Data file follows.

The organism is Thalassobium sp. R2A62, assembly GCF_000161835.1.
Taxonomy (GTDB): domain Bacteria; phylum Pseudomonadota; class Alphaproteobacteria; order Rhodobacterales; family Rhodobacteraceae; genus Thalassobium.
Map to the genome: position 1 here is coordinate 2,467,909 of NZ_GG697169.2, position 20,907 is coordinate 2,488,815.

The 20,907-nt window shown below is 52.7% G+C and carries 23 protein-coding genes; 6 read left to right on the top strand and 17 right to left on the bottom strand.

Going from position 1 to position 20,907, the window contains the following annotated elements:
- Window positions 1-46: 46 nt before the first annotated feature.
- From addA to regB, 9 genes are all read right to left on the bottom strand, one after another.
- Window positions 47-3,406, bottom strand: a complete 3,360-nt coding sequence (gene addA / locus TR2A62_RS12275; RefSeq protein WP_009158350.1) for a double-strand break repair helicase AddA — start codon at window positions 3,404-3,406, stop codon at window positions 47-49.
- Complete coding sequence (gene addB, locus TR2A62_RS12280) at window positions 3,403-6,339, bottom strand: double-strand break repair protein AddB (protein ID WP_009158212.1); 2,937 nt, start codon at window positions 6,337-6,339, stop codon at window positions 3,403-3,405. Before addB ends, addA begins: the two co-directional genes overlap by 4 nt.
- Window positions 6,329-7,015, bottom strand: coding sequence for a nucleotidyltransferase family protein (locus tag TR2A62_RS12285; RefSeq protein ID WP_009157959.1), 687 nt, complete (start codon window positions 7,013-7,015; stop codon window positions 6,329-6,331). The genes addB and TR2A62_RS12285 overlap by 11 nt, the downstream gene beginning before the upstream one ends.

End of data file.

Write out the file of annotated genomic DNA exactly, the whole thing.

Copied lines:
The organism is Thalassobium sp. R2A62, assembly GCF_000161835.1.
Taxonomy (GTDB): domain Bacteria; phylum Pseudomonadota; class Alphaproteobacteria; order Rhodobacterales; family Rhodobacteraceae; genus Thalassobium.
Map to the genome: position 1 here is coordinate 2,467,909 of NZ_GG697169.2, position 20,907 is coordinate 2,488,815.

The 20,907-nt window shown below is 52.7% G+C and carries 23 protein-coding genes; 6 read left to right on the top strand and 17 right to left on the bottom strand.

Going from position 1 to position 20,907, the window contains the following annotated elements:
- Window positions 1-46: 46 nt before the first annotated feature.
- From addA to regB, 9 genes are all read right to left on the bottom strand, one after another.
- Window positions 47-3,406, bottom strand: a complete 3,360-nt coding sequence (gene addA / locus TR2A62_RS12275; RefSeq protein WP_009158350.1) for a double-strand break repair helicase AddA — start codon at window positions 3,404-3,406, stop codon at window positions 47-49.
- Complete coding sequence (gene addB, locus TR2A62_RS12280) at window positions 3,403-6,339, bottom strand: double-strand break repair protein AddB (protein ID WP_009158212.1); 2,937 nt, start codon at window positions 6,337-6,339, stop codon at window positions 3,403-3,405. Before addB ends, addA begins: the two co-directional genes overlap by 4 nt.
- Window positions 6,329-7,015, bottom strand: coding sequence for a nucleotidyltransferase family protein (locus tag TR2A62_RS12285; RefSeq protein ID WP_009157959.1), 687 nt, complete (start codon window positions 7,013-7,015; stop codon window positions 6,329-6,331). The genes addB and TR2A62_RS12285 overlap by 11 nt, the downstream gene beginning before the upstream one ends.